In terms of exports, the main partners in 2022 were Germany (USD 1.1B), China (USD 933M), the United Arab Emirates (USD 883M), Chinese Taipei (USD 512M), and France (USD 419M); with imports coming chiefly from China (USD 281M), the United Arab Emirates (USD 226M), France (USD 82.3M), United States (USD 78.9M), and Belgium (USD 75.3M – data OEC).

The trade balance is heavily dependent on oil, which accounts for around three-quarters of exports. According to the WTO, imports of goods amounted to USD 2.1 billion in 2022, while exports reached USD 3.5, supported by higher oil prices. The country is a net service importer (USD 3 billion in imports in 2022, vs. USD 271 million in exports). As per the World Bank, the country’s trade balance was estimated to be positive by 11.6% of GDP in 2022 (from a deficit of 5.5% one year earlier).

Foreign Trade Indicators 20182019202020212022
Imports of Goods (million USD) 1,9711,9241,5371,9272,100
Exports of Goods (million USD) 2,6702,5881,7132,6943,500
Imports of Services (million USD) 1,6701,7521,8652,0543,090
Exports of Services (million USD) 308305213223271
Imports of Goods and Services (Annual % Change)
Exports of Goods and Services (Annual % Change)
Imports of Goods and Services (in % of GDP) 38.037.842.044.239.6
Exports of Goods and Services (in % of GDP) 36.236.726.738.851.2
Foreign Trade (in % of GDP) 74.274.668.783.090.8

Source: WTO – World Trade Organisation ; World Bank , Latest Available Data


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Sources of General Economic Information

Ministry of Territorial Administration and Decentralization
Ministry of Finance and Budget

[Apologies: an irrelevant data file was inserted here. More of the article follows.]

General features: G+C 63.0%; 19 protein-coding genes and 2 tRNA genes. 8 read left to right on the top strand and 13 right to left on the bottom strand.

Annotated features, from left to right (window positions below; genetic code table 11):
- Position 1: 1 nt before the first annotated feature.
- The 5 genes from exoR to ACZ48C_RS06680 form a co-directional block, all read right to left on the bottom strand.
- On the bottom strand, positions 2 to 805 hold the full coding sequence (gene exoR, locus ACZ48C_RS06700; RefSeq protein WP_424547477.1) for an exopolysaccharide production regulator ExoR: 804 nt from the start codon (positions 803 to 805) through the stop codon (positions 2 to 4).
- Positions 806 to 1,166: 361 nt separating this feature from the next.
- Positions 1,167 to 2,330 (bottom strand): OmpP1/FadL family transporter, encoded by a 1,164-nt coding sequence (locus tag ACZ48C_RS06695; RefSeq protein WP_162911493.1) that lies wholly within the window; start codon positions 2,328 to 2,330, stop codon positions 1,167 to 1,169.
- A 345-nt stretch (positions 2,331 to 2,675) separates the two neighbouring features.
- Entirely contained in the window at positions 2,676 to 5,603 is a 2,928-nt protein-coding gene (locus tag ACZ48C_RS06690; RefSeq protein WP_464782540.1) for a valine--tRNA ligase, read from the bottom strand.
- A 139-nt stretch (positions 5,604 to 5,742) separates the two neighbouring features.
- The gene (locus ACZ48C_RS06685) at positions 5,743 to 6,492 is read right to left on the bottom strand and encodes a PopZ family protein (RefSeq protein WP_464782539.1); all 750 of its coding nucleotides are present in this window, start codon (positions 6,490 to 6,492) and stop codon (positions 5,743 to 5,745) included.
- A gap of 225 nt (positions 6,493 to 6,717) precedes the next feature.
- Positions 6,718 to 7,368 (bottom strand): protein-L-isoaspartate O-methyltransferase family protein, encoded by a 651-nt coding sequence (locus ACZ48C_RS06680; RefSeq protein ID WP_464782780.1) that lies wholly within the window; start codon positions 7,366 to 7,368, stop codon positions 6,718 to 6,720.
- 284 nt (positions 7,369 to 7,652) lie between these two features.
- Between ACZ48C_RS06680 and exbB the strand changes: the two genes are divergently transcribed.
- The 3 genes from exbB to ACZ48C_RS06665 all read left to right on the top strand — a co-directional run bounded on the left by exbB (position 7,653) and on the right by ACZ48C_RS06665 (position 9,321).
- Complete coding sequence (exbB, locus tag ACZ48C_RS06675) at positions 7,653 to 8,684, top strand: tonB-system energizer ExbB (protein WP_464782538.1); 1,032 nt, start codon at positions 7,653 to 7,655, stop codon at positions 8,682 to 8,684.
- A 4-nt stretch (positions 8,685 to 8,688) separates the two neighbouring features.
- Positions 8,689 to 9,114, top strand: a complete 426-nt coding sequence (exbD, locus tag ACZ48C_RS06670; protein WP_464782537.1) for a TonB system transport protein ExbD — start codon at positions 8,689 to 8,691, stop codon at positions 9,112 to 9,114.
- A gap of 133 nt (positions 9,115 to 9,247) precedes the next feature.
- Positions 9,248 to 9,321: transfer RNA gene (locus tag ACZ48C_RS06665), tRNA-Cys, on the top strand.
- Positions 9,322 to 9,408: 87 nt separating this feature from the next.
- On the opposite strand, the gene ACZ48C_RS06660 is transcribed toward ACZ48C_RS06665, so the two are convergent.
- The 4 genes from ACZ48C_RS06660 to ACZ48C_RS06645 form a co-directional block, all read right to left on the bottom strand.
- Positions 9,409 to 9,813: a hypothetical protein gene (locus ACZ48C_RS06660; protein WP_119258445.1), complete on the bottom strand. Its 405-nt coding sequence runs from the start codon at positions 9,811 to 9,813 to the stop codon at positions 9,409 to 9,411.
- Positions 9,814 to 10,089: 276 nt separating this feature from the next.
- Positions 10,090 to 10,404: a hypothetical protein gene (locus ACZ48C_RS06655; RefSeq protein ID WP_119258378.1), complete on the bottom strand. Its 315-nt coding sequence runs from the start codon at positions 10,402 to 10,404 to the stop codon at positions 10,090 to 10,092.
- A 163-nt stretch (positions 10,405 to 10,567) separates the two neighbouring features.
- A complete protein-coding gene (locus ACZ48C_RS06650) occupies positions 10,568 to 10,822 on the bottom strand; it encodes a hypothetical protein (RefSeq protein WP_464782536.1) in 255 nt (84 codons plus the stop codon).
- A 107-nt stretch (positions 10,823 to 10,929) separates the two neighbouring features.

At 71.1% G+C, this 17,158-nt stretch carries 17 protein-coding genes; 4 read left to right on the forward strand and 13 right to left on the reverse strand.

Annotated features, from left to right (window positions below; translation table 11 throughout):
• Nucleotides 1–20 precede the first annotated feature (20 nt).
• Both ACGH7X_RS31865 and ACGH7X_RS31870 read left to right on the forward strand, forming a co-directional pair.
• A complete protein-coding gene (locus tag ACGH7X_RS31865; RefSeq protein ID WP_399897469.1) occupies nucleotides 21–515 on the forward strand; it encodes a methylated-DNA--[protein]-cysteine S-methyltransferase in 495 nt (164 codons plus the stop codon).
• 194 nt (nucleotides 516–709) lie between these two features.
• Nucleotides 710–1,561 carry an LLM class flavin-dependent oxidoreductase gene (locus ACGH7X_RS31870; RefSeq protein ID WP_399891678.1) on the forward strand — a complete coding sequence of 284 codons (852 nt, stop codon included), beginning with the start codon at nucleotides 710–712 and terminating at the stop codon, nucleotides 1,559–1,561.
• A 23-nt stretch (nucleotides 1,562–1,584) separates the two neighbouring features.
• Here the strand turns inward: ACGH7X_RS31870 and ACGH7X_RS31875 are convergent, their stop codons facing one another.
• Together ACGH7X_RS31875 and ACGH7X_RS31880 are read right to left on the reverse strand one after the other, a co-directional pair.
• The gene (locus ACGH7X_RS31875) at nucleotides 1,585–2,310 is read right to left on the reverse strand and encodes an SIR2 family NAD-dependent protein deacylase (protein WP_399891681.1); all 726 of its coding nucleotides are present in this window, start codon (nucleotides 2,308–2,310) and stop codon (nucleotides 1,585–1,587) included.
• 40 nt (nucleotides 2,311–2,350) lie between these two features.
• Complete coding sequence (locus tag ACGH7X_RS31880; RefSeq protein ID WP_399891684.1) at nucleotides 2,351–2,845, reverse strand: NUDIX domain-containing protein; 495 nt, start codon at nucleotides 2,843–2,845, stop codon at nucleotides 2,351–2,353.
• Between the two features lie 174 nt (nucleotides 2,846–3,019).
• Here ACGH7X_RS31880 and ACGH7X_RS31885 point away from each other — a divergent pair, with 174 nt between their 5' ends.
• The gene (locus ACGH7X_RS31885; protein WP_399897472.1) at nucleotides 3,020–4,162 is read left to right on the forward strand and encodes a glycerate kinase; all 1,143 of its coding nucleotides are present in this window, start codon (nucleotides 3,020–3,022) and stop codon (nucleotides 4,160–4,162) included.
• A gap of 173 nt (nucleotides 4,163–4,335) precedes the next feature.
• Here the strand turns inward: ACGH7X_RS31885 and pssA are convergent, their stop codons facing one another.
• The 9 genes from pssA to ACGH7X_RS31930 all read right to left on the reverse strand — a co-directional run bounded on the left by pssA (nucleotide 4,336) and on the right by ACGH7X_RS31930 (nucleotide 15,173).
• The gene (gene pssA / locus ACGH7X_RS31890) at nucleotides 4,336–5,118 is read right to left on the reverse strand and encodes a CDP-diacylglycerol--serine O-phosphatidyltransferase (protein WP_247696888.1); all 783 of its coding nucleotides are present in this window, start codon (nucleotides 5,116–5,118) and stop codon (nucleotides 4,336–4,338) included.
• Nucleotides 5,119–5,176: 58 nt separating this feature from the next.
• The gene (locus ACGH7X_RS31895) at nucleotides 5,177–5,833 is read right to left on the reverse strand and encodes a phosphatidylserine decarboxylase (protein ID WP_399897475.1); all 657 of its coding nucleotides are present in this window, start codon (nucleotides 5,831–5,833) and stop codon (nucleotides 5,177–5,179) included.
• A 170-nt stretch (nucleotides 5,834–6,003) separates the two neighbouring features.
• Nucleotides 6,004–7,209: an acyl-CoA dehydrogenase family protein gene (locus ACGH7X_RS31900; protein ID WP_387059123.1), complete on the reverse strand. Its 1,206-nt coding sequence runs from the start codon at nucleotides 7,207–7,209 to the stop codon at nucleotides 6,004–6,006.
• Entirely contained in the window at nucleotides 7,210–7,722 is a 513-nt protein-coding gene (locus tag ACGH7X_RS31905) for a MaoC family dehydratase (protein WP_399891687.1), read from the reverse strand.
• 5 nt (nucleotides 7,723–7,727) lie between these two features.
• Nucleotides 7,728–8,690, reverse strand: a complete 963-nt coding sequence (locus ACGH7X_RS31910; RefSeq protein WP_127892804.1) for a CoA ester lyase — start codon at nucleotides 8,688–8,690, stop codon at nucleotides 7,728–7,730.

Ministry of Foreign Affairs, Chadians Abroad and International Cooperation
Statistical Office
National Institute for Statistics, Economical Studies and Demography
Central Bank
Bank of Central African States
Stock Exchange
Central African Stock Exchange - BVMAC
Search Engines
Google Chad
Economic Portals
Fortune of Africa Chad
Journal du Tchad
Le Pays

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Political Outline

Current Political Leaders
President: Mahamat Déby (since 20 April 2021)
Prime Minister: Succès Masra (since 1 January 2024)
Next Election Dates
Presidential: May 2024
Legislative: to be confirmed
Main Political Parties
Chad is a one-party dominant state, with the nationalistic Patriotic Salvation Movement holding power. Although opposition parties are allowed, they are widely considered to have no real chance of gaining power. There are around 60 political parties in the country (of which around 15 were represented in the National Assembly), including:

- Rally for Democracy and Progress
- National Rally for Development and Progress
- Federation, Action for the Republic (radical and federalist)
- Chadian Action for Unity and Socialism (Marxist)
- National Union for Democracy and Renewal (socialist)
- Union for Renewal and Democracy
- Action for Renewal of Chad
- People's Movement for Democracy in Chad
- National Democratic and Federal Convention
- National Democratic and Social Convention
- Rally for the Republic - Lingui
- National Rally for Democracy in Chad
- National Union
- Rally of Democratic Forces in Chad.

Type of State
Chad is a presidential republic.
Executive Power
The president of Chad is the head of state and is elected directly by the people for a renewable five-year term (the constitutional provision which limited the president's term to a maximum of two mandates was removed in 2005). The president appoints the prime minister and the cabinet (known as the Council of State). The president has a strong influence on the legislative power, as he can dissolve the National Assembly in the situation of persistent conflicts between the executive and the legislative branches or if twice within a year the National Assembly rejects the government’s program.
Legislative Power